Thursday, 5 November 2020


Q: My income has reduced, can I claim anything?

A: Benefit entitlement depends on a number of factors including your household income, whether you have any disabilities or health conditions or whether you have made National Insurance contributions.

If you are unemployed you should consider a claim for Universal Credit which is a means tested income replacement benefit. You may also be entitled to non-means tested benefits which are based on your National Insurance record.

If you have a disability or health condition there are additional benefits which you may be entitled to such as Personal Independence Payment which is intended to help you to manage additional costs associated with your health condition. 

In addition, if you’re on a low income there could be other sources of support available such as help with council tax. If in doubt contact us for a full benefit check to find out what you might be entitled to.

 A-Z Advice 

B - Benefit Entitlement 

Many factors affect entitlement to benefits, even if you think you're not entitled it's worth checking. For any information or help regarding this please contact our advisers on 03004568437 or on our website

Tuesday, 3 November 2020

Our campaign to bring about change to the Personal Independent Payment (PIP) and Employment and Support Allowance (ESA) system

This year at Citizens Advice North East Derbyshire we are campaigning to raise awareness of the issues with Personal Independent Payment (PIP) and Employment and Support Allowance (ESA), with the aim of bringing about change to the current system.

One of our roles at Citizens Advice is to provide support to people entitled PIP or ESA, and we have witnessed increasing numbers of people who are struggling with the claims process. It is not uncommon for us to hear from clients who have been reduced to tears during the assessments and the whole process has a serious impact on the mental health of claimants with existing mental health problems, many of whom describe feeling suicidal due to the experience.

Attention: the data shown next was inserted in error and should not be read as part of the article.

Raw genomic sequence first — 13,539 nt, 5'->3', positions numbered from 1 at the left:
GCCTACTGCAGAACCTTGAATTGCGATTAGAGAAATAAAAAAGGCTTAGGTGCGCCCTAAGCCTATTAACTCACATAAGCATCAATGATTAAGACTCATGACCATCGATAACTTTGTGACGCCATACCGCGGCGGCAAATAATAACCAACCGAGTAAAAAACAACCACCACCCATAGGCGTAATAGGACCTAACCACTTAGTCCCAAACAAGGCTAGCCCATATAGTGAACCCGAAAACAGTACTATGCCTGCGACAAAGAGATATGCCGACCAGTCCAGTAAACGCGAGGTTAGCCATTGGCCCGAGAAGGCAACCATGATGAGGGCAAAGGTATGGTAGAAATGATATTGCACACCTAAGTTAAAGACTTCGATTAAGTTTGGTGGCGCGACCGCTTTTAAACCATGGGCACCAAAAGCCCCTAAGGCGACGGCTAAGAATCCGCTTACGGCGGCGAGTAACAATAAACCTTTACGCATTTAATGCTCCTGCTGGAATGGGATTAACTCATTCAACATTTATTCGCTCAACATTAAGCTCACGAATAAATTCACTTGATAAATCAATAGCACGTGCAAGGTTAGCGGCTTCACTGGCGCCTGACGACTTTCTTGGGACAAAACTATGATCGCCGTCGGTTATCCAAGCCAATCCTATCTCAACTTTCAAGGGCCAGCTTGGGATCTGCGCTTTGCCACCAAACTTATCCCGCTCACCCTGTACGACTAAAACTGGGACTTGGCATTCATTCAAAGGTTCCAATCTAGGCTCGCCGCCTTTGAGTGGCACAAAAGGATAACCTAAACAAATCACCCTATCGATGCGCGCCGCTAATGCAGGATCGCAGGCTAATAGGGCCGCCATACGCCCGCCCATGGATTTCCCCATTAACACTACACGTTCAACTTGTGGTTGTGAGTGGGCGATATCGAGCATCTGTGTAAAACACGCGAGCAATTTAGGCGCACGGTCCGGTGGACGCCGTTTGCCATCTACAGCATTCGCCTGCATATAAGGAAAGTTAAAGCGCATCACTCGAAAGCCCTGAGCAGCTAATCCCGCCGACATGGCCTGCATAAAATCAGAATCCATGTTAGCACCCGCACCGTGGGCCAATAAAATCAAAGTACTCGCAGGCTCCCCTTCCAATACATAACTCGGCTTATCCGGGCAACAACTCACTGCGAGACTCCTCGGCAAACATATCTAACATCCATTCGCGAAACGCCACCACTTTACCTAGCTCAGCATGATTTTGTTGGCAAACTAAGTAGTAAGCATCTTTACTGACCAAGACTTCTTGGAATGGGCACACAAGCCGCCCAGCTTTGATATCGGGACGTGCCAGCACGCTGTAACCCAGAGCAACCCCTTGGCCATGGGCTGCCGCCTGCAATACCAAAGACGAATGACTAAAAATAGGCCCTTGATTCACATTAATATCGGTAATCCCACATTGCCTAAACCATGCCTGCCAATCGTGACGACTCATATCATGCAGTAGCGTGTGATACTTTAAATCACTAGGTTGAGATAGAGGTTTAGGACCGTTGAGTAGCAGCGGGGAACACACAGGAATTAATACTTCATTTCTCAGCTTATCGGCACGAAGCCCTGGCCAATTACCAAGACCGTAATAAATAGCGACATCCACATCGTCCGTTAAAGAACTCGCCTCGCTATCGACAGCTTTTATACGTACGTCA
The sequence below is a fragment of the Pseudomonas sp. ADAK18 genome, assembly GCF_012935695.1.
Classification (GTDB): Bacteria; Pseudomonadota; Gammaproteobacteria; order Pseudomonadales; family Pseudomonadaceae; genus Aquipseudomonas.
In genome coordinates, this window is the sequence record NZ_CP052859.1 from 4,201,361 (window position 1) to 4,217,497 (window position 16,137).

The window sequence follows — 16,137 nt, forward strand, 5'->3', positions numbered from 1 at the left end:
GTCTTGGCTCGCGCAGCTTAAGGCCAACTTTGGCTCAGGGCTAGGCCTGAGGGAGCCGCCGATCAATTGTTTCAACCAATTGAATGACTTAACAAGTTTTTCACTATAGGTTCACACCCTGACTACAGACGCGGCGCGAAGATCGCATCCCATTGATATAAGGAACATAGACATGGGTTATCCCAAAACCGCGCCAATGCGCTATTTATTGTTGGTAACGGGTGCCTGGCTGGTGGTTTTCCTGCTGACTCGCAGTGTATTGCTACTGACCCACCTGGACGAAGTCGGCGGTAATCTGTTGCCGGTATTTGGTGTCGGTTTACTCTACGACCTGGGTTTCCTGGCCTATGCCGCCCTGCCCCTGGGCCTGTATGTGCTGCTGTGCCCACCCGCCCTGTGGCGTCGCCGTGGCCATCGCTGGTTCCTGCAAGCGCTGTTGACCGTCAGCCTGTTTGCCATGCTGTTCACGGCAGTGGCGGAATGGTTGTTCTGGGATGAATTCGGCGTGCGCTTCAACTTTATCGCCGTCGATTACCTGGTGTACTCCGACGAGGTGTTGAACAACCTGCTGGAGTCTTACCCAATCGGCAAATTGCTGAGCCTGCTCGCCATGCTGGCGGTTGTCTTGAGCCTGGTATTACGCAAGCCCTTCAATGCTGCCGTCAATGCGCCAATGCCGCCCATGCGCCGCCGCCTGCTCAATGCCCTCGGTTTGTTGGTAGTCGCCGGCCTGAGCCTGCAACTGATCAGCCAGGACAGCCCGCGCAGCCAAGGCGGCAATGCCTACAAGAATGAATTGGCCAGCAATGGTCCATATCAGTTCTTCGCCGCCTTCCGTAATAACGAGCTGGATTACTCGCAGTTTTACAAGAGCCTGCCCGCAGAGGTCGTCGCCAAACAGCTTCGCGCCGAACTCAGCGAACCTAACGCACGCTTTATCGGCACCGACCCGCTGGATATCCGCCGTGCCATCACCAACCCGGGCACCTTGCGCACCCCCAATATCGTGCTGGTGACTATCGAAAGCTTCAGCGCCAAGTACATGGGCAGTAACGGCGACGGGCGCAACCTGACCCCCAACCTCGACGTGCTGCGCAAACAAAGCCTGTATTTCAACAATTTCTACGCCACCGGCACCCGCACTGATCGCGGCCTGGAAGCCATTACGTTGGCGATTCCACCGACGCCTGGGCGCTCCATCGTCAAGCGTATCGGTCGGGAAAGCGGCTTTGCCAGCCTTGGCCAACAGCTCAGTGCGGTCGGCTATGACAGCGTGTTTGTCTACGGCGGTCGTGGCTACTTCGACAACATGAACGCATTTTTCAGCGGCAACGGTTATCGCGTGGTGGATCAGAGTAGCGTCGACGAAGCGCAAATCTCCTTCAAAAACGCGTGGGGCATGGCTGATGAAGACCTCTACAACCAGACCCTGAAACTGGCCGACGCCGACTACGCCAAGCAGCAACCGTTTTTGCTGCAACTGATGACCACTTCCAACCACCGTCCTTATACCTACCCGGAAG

There are several main problems with the current system:

1)     *  Both PIP and ESA assessments involve a medical assessment carried out by a third party contracted to the DWP, and these ‘Health Care Professionals’ (HCPs) are the source of many of our clients’ problems with the process. The major issue is the frequent disparity between the report produced by HCPs and our clients’ experiences in the assessment. Our clients often tell us that issues have been overlooked, exaggerated or misconstrued, and claimants are often made to feel as though they are in the wrong or lying about the severity of their condition. Resultantly, reports end up failing to provide an accurate reflection of how a condition effects the claimant.

* We also have concerns regarding the process for challenging and appealing unfavourable PIP or ESA decisions. The initial stage, called mandatory reconsideration, often feels like a pointless exercise designed to reduce the number of people take complaints further. We have found that in the majority of cases, a full reconsideration is not given. This means that the original decision is usually left unchanged.

* It can take as long as six months before an appeal is heard due to the backlog in the tribunal service. During this time, our clients have severely reduced income, driving them into debt and poverty. Clients frequently have to rely on food banks and charitable assistance because there is no quick resolution to their problems, and this can result in a deterioration to their health conditions, particularly in the cases of those with mental health problems.


The Department for Work and Pensions must improve the current system. We are appealing to our local MPs to bring attention to these problems in the House of Commons and bring about change to the PIP and ESA system, which will make a real difference not only to the lives of our clients in North East Derbyshire, but to claimants all over the UK as well.